Economists are attacking historians’ recent works on slaveryHistorians in the News
Related Link Lessons from a fight between economists and historians (economist.com)
For Edward E. Baptist, the scandal was a gift. It had taken the Cornell University historian over a dozen years to produce a study tracing the creation of American capitalism to the expansion of slavery. It took less than one day for a short book review to turn his 400-page narrative into a cause célèbre.
The inciting review appeared in The Economist magazine. It faulted Baptist’s study, The Half Has Never Been Told (Basic Books, 2014), for exaggerating the brutality of bondage based on the questionable testimony of "a few slaves." Baptist fired back in Politico and The Guardian. The magazine’s critique, he wrote, "revealed just how many white people remain reluctant to believe black people about the experience of being black." The Economist, widely denounced online, published an apology.
The controversy stimulated both public discussion of slavery and sales of Baptist’s book. Within academe, though, some think it had another effect: to squelch debate over The Half Has Never Been Told. Skeptical scholars may have been wary of criticizing its arguments for fear of being perceived as apologists for slavery.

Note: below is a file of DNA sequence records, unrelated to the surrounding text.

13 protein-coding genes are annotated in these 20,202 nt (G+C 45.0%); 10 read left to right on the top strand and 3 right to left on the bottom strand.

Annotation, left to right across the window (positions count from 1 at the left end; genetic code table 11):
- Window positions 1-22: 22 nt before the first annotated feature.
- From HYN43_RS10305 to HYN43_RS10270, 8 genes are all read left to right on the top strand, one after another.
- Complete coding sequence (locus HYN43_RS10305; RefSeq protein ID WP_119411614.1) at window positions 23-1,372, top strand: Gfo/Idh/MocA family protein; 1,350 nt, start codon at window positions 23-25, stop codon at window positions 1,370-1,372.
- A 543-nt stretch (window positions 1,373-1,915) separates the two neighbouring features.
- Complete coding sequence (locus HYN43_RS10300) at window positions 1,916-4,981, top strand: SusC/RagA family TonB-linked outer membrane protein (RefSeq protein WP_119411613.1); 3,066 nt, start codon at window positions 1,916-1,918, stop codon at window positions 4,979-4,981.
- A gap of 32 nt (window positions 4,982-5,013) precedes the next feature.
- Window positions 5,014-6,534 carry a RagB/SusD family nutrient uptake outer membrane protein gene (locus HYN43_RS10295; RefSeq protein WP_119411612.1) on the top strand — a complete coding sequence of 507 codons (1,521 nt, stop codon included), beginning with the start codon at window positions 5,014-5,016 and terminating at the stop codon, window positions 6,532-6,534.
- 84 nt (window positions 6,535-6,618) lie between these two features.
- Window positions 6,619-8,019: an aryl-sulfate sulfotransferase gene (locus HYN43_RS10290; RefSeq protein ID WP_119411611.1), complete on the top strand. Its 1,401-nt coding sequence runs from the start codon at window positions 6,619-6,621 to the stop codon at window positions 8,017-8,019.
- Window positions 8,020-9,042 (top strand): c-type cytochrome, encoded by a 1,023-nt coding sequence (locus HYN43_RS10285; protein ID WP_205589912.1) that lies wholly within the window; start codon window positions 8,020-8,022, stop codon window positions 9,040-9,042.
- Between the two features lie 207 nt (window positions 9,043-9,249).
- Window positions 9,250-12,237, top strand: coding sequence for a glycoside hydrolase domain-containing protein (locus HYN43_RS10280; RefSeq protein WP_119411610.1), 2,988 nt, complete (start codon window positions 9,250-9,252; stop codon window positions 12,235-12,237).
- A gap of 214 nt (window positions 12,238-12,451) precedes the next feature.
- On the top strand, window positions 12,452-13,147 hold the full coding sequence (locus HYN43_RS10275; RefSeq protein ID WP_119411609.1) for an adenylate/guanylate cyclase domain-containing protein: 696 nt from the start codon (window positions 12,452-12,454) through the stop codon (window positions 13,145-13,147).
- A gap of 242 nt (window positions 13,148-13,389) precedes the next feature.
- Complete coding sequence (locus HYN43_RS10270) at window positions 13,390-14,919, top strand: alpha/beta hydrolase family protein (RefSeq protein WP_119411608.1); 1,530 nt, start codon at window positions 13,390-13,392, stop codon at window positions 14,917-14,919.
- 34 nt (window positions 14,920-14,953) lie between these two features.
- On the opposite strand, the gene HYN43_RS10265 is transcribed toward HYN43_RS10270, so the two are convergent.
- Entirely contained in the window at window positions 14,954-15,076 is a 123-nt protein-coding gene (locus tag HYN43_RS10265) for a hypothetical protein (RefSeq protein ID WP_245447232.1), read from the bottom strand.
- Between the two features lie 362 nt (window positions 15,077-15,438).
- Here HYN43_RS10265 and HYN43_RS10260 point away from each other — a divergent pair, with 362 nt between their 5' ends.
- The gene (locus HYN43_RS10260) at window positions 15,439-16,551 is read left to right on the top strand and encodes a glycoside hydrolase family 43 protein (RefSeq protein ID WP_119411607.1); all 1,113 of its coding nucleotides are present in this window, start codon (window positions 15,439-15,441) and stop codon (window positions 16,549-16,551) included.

That silence is breaking. In a series of recent papers and scholarly talks, economists, along with some historians, have begun to raise serious questions about Baptist’s scholarship. Their critiques echo parts of the Economist review, only this time backed up by reams of economic research. The attack is notable because it has expanded beyond The Half Has Never Been Told to assail the wider movement to which that book belongs.
Over the past several years, a series of books has reshaped how historians view the connection between slavery and capitalism. These works show the role that coercion played in bringing about a modern market system that is more typically identified with freedom. At a moment of rising frustration with racial and economic inequality, they have won a level of attention and acclaim that academics dream about but almost never get. Some think the books’ forensic accounting of how slave labor was stolen may buttress the case for reparations.
What the economists are now assembling amounts to a battering ram aimed at the empirical foundations of these studies, which include Walter Johnson’s River of Dark Dreams: Slavery and Empire in the Cotton Kingdom (Harvard University Press) and Sven Beckert’s Empire of Cotton: A Global History (Knopf). The critics, whose own scholarship stakes out similar turf, say the new histories are riddled with errors, make overblown claims, or distort evidence to suit their story lines. ...
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